Social Media and Health 2.0
Can social media improve your health? The answer is a resounding, “yes”!
Seventy-two percent of Internet users looked online for health information and answers in 2012, according to Pew Internet, a project of the Pew Research Center. Additionally, 31 percent of cell phone owners and 52 percent of smartphone owners used their phone to look up health or medical information. And, 19 percent of smartphone owners downloaded an app specifically to track or manage health.
So have we entered into Health 2.0? You be the judge. According to Wikipedia, a concise definition of Health 2.0 is:
…the use of a specific set of Web tools (blogs, podcasts, tagging, search, wikis, etc.) by actors in health care, including doctors, patients, and scientists, using principles of open source and generation of content by users and the power of networks in order to personalize health care, collaborate, and promote health education.
The “2.0” moniker is associated with concepts like social networking, collaboration, openness, and participation. The “traditional” definition focuses on technology as an enabler for care collaboration—the use of social software and light-weight tools to promote collaboration between patients, caregivers, medical professionals, and other stakeholders in health. An expanded version of the traditional definition breaks this into components:
- Personalized search that looks into the long tail but cares about the user experience
- Communities that capture the accumulated knowledge of patients, caregivers, and clinicians and explain it to the world
- Intelligent tools for content delivery and transactions
- Better integration of data with content—all with the result of patients increasingly guiding their own care.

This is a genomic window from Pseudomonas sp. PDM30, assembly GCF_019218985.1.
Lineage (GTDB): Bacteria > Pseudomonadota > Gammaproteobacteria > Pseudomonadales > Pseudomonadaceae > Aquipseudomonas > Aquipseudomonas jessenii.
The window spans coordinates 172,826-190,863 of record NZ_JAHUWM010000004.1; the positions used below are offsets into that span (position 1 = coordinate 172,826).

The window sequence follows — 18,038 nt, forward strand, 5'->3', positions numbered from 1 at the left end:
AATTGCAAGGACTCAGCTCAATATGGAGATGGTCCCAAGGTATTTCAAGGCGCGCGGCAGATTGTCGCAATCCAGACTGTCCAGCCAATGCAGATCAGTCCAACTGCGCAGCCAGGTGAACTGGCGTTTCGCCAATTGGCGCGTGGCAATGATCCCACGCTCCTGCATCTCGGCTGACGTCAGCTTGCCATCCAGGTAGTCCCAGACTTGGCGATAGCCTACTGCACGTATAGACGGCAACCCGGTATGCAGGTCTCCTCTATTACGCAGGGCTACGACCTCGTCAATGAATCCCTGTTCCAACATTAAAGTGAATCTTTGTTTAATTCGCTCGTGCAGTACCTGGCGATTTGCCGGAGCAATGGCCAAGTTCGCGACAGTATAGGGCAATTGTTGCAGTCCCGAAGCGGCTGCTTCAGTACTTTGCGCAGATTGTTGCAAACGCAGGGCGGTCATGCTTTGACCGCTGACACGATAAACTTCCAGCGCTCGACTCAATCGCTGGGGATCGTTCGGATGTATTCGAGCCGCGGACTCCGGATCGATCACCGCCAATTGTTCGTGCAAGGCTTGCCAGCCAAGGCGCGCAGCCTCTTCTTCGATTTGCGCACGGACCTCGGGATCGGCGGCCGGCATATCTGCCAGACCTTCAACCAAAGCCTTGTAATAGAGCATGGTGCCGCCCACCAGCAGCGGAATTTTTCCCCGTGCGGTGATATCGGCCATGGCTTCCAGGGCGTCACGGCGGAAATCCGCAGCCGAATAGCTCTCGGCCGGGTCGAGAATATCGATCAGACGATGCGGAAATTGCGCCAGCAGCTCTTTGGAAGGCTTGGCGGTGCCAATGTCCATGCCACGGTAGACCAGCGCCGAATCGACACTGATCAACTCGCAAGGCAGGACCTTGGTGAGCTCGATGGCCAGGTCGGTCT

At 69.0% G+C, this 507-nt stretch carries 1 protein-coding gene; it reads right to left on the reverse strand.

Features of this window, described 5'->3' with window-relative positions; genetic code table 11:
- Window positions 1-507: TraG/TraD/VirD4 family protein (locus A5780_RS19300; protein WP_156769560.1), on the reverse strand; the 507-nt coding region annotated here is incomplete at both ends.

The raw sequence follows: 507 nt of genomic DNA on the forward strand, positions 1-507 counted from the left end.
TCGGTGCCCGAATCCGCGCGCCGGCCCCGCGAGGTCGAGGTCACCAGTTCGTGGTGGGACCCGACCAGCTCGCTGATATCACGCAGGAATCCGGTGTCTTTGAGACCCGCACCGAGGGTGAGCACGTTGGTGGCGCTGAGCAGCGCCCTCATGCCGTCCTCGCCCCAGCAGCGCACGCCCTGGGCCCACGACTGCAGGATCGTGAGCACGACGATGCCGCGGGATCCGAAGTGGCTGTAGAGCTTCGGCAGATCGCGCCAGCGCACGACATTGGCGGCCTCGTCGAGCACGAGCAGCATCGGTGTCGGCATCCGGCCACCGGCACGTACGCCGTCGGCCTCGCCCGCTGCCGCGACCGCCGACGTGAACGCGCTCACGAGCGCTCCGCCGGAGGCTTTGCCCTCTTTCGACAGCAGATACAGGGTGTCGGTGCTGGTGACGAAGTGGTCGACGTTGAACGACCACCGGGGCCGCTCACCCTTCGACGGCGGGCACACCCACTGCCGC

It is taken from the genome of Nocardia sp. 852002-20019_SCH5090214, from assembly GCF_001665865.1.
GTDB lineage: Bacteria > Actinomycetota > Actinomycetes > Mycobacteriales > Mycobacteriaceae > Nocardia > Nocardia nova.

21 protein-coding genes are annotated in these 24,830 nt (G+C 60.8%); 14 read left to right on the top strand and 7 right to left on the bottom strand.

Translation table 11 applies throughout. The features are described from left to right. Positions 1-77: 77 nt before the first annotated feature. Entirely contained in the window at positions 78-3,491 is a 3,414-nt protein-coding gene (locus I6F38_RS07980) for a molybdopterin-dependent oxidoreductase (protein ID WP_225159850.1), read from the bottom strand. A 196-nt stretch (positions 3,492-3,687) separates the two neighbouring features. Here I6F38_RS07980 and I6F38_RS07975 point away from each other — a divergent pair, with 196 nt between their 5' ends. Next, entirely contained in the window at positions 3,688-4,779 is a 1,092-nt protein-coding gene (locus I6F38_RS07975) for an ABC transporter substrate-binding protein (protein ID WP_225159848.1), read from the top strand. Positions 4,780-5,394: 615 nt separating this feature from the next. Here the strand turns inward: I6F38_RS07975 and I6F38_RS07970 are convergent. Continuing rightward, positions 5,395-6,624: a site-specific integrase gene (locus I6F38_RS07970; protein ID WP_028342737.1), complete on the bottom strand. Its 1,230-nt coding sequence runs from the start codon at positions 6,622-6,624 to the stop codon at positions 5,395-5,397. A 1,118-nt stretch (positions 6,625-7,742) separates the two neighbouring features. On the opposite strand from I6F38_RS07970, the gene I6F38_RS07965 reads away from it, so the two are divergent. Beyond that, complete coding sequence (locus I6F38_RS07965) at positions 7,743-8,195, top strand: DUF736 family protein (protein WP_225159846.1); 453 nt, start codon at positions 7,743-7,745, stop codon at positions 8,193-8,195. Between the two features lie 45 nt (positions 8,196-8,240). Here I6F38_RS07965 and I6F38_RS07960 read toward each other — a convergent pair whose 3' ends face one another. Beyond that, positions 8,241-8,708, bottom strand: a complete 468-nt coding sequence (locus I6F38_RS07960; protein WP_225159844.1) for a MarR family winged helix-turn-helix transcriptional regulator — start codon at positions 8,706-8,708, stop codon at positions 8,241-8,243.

Health 2.0 is a more participatory process where patients are more like partners. This has added to the reshaping of the health care process itself. The Pew Internet study also found:
- Thirty-five percent of U.S. adults say that at one time or another they have gone online specifically to figure out what medical condition they or someone else might have.
- One in five Internet users have consulted online reviews and rankings of health care service providers and treatments.
- Seven in 10 U.S. adults have tracked a health indicator for themselves or for someone else. Of those, 34 percent share their health tracking records or notes with another person or group.
- Twenty-six percent of Internet users have read or watched someone else’s experience about health or medical issues in the last 12 months.
- Three to four percent of Internet users have posted their experiences with health care service providers or treatments.
Health care is evolving daily, and it is important to stay abreast of the impact social media has on your personal health and what your role is in the process. How can you participate to improve your own personal health and, through participation, the health care process as a whole?